Two New York Men Charged With Conspiracy To Commit Human Trafficking And Other Crimes For Roles In New Jersey Chicken Slaughterhouse Business
NEWARK, N.J. – Two New York men were arrested today for allegedly forcing employees to work for them at a Halal chicken slaughterhouse in Middlesex County, U.S. Attorney Paul J. Fishman announced.
Mohammad Abdul Wahid, 54, of Queens, New York, and Mohammed Iqbal Kabir, 42, of Bronx, New York, are charged by complaint with one count each of conspiracy to commit forced labor (human trafficking); conspiracy to harbor undocumented persons for financial gain; and violating the Fair Labor Standards Act. The defendants appeared before U.S. Magistrate Judge Joseph A. Dickson in Newark federal court and both were released on $75,000 unsecured bond each, with home confinement and electronic monitoring.
“The Department of Justice is committed to working with our law enforcement partners to seek justice on behalf of vulnerable victims of human trafficking,” Vanita Gupta, head of the Civil Rights Division, said. “The Civil Rights Division commends the District of New Jersey, as one of our six Phase II Anti-Trafficking Coordination Teams (ACTeam), for its leadership on the front lines of shared efforts to hold human traffickers accountable.”
“This is precisely the kind of case the ACTeams were designed to investigate and prosecute,” U.S. Attorney Fishman said. “The criminal complaint against these defendants describes conduct that is as inhumane as it is illegal. By bringing to bear the resources of multiple law enforcement agencies with expertise on human trafficking, we can work more effectively to combat these kinds of crimes.”
According to documents filed in this case and statements made in court:
From July 2011 through January 2016, Wahid owned and operated a Halal chicken slaughterhouse business in Perth Amboy, New Jersey. The business operated pursuant to Halal practices, which meant that the live poultry was slaughtered by Muslim individuals. The poultry would then be cleaned and prepared for sale by other employees. During the time that the facility was operational, Wahid and Kabir allegedly employed undocumented persons. The employees were paid approximately $290 a week in cash and would typically work 70 to 100 hours a week, working six or seven days a week. The employees were not paid more if they worked more hours, nor were they given overtime pay. The employees lived in a boarding house in front of the business, for which Wahid allegedly deducted $40 a week from the employees’ pay checks. The boarding house did not have heat or hot water and was infested with insects.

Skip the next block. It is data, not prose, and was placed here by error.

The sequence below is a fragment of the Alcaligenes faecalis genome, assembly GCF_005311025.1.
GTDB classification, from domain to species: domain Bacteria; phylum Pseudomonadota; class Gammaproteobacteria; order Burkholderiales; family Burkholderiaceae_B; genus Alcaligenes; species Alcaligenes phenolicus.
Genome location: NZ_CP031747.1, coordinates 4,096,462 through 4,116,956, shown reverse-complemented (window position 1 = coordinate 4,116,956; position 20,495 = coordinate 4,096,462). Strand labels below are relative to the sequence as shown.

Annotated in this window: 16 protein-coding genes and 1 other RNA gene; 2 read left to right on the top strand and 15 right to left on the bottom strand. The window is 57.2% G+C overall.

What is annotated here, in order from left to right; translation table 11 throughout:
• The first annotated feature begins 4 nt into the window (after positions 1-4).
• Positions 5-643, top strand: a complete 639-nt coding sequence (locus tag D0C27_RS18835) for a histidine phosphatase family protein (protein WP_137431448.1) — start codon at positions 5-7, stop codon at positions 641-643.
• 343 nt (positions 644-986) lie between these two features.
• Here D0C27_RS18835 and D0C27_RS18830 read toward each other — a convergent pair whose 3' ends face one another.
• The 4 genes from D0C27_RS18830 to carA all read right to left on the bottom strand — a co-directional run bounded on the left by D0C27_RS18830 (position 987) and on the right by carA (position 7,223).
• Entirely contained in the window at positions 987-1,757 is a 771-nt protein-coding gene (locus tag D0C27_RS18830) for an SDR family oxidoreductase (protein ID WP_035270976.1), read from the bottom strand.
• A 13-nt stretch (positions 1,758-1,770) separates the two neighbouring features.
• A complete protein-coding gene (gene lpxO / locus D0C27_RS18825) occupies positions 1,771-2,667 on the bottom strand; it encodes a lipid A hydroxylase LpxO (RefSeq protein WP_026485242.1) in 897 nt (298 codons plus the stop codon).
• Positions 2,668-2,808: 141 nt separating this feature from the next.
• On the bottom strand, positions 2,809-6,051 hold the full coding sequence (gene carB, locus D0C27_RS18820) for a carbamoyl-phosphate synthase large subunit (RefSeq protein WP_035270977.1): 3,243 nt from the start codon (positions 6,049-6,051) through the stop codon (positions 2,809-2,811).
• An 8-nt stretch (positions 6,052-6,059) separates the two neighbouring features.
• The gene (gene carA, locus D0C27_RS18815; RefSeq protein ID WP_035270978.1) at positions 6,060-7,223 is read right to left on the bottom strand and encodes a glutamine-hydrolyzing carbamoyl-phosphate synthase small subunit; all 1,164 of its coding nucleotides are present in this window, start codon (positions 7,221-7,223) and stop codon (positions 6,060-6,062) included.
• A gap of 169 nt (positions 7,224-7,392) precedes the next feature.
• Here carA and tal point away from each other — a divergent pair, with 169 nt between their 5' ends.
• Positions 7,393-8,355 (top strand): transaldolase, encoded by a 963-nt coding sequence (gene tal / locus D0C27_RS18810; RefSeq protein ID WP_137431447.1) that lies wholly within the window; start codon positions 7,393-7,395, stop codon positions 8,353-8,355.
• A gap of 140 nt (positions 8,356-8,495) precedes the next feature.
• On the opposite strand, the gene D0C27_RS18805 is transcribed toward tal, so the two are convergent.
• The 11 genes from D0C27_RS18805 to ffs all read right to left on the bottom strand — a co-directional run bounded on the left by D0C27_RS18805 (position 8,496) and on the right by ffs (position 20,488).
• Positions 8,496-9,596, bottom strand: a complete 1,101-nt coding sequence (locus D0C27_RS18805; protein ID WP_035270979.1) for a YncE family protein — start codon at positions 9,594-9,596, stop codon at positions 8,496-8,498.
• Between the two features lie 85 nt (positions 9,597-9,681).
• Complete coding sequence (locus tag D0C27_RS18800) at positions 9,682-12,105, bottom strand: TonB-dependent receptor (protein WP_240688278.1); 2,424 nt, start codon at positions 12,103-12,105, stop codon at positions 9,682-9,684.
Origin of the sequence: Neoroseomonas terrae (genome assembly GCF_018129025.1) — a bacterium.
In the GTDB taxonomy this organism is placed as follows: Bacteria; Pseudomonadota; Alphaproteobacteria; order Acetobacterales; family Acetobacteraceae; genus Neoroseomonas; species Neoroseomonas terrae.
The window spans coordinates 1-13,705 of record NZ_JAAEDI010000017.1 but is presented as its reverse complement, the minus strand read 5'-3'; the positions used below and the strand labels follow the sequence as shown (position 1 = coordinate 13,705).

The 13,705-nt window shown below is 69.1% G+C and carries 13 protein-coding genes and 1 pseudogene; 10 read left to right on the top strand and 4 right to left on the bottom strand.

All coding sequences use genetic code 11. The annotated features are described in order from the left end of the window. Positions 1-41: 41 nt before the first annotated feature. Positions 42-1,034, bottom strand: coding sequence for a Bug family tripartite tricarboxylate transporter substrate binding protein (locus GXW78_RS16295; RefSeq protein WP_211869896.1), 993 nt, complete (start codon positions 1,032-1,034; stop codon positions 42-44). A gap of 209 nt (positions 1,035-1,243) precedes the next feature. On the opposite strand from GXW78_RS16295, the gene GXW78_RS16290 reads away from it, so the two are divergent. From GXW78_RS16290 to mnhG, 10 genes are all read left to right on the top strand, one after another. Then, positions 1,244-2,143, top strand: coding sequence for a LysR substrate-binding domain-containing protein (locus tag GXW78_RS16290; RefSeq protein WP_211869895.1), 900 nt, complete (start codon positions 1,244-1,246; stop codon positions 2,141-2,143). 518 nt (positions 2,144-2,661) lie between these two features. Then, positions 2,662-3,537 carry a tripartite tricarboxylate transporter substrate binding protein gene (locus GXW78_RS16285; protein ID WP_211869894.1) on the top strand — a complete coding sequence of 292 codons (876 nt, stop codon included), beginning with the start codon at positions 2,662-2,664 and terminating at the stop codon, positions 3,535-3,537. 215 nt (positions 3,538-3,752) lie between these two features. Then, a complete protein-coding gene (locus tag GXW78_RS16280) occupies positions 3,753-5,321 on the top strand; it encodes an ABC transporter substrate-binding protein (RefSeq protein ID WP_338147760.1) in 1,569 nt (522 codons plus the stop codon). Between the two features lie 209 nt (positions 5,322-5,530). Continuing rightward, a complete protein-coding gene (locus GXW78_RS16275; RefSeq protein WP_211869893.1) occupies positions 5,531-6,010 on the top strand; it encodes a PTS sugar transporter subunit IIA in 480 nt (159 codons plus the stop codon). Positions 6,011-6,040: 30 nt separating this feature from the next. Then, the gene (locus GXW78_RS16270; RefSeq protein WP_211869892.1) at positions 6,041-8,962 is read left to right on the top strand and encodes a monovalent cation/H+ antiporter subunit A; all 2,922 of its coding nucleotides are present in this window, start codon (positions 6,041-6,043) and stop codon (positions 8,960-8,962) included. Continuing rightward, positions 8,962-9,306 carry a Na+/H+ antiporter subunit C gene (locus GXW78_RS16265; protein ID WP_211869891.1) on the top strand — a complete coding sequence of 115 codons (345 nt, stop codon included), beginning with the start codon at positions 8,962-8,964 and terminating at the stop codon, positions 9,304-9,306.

The defendants also employed two Muslim individuals to slaughter the chickens and forced them to continue working at the slaughterhouse. When these two victims complained about the hours they were working and the conditions of the facility (no gloves, masks or proper soap), the defendants allegedly threatened to call the police. The victims were afraid of being arrested and deported and they continued to work until health inspectors closed the business.
The human trafficking charge with which the defendants are charged carries a maximum penalty of 20 years in prison and a $250,000 fine. The harboring undocumented persons for financial gain carries a maximum penalty of 10 years in prison and a fine of $250,000. The violations of the Fair Labor Standards Act carry a maximum of six months in jail and a fine of $10,000.
This case was developed through the efforts of the New Jersey Anti-Trafficking Coordination Team (ACTeam). The District of New Jersey is one of six federal districts designated through a competitive, nationwide selection process as a Phase II ACTeam, through the interagency ACTeam Initiative of the Departments of Justice, Homeland Security and Labor. ACTeams focus on developing high-impact human trafficking investigations and prosecutions involving forced labor, international sex trafficking and sex trafficking by force, fraud or coercion through interagency collaboration among federal prosecutors and federal investigative agencies. This case was developed through the collaborative interagency efforts of the U.S. Attorney’s Office, Department of Labor, Department of Homeland Security, FBI, IRS, and Department of Agriculture, with the assistance of the Civil Rights Division’s Human Trafficking Prosecution Unit.
The government is represented by Assistant U.S. Attorney Meredith Williams of the U.S. Attorney’s Office Narcotics/OCDETF Unit in Newark. AUSA Williams also serves as the U.S. Attorney’s Human Trafficking coordinator for the District of New Jersey.
U.S. Attorney Fishman credited the Department of Homeland Security, New Jersey Division, under the direction of Special Agent in Charge Terence S. Opiola; the U.S. Department of Labor, Office of Inspector General, New York Region, under the direction of Special Agent in Charge Michael Mikulka; the FBI, New Jersey Division, under the direction of Special Agent in Timothy Gallagher; the Department of Labor, Wage and Hour, New Jersey division, under the direction of Special Agent in Charge Charlene Rachor; the U.S. Department of Labor - Wage and Hour Division, Northern New Jersey, under the direction of Director John Warner; IRS-Criminal Investigation, New Jersey Division, under the direction of Special Agent in Charge Jonathan D. Larsen; and the U.S. Department of Agriculture, under the direction of Special Agent in Charge William Squires Jr., with the investigation leading to today’s charges.
The charges and allegations contained in the complaint are merely accusations, and the defendants are considered innocent unless and until proven guilty.
Wahid: Mohammed Gangat Esq., New York
Kabir: Carol Gillen Esq., Assistant Federal Public Defender, Newark